To be discreet
Or temperate in eating and drinking, so the word is rendered in ( Titus 2:2 ) or to be sober both in body and mind; or to be wise and prudent in the whole of their conduct, both at home and abroad:
in body, in affection, words and actions, having their love pure and single to their own husbands, keeping their marriage bed undefiled.
Keepers at home:
minding their own family affairs, not gadding abroad; and inspecting into, and busying themselves about other people's matters. This is said in opposition to what women are prone unto. It is reckoned among the properties of women, by the Jews, that they are (twynauwy) , "gadders abroad" F24: they have some rules about women's keeping at home; they say F25,
``a woman may go to her father's house to visit him, and to the house of mourning, and to the house of feasting, to return a kindness to her friends, or to her near relations--but it is a reproach to a woman to go out daily; now she is without, now she is in the streets; and a husband ought to restrain his wife from it, and not suffer her to go abroad but about once a month, or twice a month, upon necessity; for there is nothing more beautiful for a woman, than to abide in the corner of her house; for so it is written, ( Psalms 45:13 ) "the king's daughter is all glorious within".''And this they say F26 is what is meant by the woman's being an helpmeet for man, that while he is abroad about his business, she is (tybb tbvwy) , "sitting at home", and keeping his house; and this they observe is the glory and honour of the woman. The passage in ( Isaiah 44:13 ) concerning an image being made "after the figure of a man, according to the beauty of a man, that it may remain in the house" is by the Targum thus paraphrased:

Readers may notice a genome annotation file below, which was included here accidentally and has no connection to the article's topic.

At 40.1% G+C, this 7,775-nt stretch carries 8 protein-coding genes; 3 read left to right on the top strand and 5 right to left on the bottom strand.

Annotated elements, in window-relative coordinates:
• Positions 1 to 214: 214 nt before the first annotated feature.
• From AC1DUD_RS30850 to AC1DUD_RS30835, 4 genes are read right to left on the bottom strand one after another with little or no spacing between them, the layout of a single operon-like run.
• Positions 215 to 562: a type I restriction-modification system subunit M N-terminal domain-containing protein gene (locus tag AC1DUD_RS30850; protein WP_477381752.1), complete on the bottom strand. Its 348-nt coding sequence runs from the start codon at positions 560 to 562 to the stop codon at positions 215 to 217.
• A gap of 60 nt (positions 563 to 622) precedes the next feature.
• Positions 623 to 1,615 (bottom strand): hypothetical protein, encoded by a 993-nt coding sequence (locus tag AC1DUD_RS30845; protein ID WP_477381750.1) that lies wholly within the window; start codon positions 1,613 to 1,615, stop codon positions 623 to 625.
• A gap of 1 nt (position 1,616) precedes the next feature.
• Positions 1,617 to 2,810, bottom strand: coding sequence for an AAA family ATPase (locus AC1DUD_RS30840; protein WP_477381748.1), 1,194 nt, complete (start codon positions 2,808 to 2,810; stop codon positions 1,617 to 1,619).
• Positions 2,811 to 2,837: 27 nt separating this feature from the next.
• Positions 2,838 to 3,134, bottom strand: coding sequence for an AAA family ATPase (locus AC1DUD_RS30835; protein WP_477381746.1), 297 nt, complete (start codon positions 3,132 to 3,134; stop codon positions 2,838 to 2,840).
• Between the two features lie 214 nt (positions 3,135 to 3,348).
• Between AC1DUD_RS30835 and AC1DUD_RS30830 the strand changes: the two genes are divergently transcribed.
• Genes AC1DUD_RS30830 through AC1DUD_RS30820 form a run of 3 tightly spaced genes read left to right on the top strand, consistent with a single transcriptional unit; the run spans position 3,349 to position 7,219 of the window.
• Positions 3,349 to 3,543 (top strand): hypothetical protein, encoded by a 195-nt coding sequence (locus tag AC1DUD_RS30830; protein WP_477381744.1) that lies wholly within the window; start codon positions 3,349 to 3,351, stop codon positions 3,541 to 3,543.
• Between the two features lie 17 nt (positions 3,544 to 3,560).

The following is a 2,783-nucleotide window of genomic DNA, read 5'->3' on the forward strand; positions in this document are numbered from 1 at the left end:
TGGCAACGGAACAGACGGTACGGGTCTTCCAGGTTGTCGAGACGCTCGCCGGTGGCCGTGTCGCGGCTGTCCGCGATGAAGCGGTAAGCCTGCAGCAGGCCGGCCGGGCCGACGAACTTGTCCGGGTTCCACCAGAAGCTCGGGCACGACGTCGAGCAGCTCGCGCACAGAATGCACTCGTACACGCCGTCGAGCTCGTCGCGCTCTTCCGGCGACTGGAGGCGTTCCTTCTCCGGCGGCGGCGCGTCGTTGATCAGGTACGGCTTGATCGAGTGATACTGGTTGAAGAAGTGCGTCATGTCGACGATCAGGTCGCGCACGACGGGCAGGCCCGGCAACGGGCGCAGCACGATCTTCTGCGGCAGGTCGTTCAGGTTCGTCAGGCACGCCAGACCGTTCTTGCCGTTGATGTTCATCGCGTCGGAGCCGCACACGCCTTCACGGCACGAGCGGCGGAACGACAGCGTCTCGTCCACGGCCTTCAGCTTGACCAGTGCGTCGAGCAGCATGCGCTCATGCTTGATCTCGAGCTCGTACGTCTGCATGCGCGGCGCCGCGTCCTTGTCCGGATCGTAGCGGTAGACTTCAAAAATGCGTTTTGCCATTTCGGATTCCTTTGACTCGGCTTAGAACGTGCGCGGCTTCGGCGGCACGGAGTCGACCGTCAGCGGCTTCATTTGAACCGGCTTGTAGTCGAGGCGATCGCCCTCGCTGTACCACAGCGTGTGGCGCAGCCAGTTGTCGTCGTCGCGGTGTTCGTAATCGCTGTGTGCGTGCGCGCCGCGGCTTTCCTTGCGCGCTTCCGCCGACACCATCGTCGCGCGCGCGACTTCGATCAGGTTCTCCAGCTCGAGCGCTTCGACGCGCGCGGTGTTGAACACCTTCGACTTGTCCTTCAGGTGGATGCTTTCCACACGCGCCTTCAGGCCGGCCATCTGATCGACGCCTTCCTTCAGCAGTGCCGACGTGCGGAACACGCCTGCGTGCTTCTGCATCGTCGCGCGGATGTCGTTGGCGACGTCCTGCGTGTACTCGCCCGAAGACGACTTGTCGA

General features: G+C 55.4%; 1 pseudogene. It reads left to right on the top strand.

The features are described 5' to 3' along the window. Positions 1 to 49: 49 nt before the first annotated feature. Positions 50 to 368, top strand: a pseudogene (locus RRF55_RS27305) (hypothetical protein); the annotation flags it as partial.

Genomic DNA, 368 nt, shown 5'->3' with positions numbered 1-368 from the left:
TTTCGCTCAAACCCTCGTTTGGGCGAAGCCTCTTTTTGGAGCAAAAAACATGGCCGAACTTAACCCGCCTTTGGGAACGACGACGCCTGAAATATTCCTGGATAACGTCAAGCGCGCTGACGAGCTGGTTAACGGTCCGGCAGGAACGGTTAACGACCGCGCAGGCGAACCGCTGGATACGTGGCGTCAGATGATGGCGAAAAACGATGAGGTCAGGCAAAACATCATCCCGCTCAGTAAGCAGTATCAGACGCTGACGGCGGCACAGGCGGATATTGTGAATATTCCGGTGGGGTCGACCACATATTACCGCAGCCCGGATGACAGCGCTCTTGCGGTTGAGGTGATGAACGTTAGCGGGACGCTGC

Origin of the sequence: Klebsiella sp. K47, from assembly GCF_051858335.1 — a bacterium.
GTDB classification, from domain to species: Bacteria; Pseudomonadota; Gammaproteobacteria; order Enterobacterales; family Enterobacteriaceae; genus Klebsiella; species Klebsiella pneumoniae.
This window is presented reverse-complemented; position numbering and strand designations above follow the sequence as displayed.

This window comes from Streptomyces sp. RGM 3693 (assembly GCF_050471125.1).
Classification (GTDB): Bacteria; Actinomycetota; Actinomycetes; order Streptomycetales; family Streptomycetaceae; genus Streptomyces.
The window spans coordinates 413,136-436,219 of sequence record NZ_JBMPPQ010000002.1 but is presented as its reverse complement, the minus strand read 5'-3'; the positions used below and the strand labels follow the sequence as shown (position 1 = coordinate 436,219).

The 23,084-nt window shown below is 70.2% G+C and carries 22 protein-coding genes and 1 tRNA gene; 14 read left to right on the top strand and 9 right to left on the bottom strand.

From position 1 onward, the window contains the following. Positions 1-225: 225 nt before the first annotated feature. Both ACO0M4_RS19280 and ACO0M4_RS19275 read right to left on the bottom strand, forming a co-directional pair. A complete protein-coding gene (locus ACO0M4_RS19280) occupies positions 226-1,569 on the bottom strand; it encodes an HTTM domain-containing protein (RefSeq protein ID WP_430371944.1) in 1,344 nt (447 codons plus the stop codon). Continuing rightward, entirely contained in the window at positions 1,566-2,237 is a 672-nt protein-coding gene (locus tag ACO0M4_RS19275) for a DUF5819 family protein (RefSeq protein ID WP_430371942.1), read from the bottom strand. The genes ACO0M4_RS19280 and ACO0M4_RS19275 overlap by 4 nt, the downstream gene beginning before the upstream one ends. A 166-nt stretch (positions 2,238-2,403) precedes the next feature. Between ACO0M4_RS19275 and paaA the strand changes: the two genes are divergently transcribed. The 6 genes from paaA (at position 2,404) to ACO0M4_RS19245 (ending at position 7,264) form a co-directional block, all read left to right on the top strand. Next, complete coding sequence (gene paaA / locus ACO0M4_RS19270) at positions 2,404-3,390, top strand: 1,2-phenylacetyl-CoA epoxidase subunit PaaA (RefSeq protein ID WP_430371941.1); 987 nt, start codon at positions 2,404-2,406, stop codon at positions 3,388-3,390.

``according to the likeness of a man, according to the praise of a woman, to abide in the house.''Upon which Kimchi, has this note.
``it is the glory of a woman to continue at home, and not go abroad.''The tortoise, which carries its house upon its back, and very rarely shows its head, or looks out of it, was, with the ancients, an emblem of a good housewife. These also should be instructed to be "good" or "kind" to their servants, and beneficent to the poor, and to strangers, towards whom, very often, women are apt to be strait handed, and not so generous and liberal as they should be:
that the word of God be not blasphemed;
by unbelieving husbands, who, by the ill conduct of their wives, would be provoked to speak ill of the Gospel, as if that taught disaffection and disobedience to them.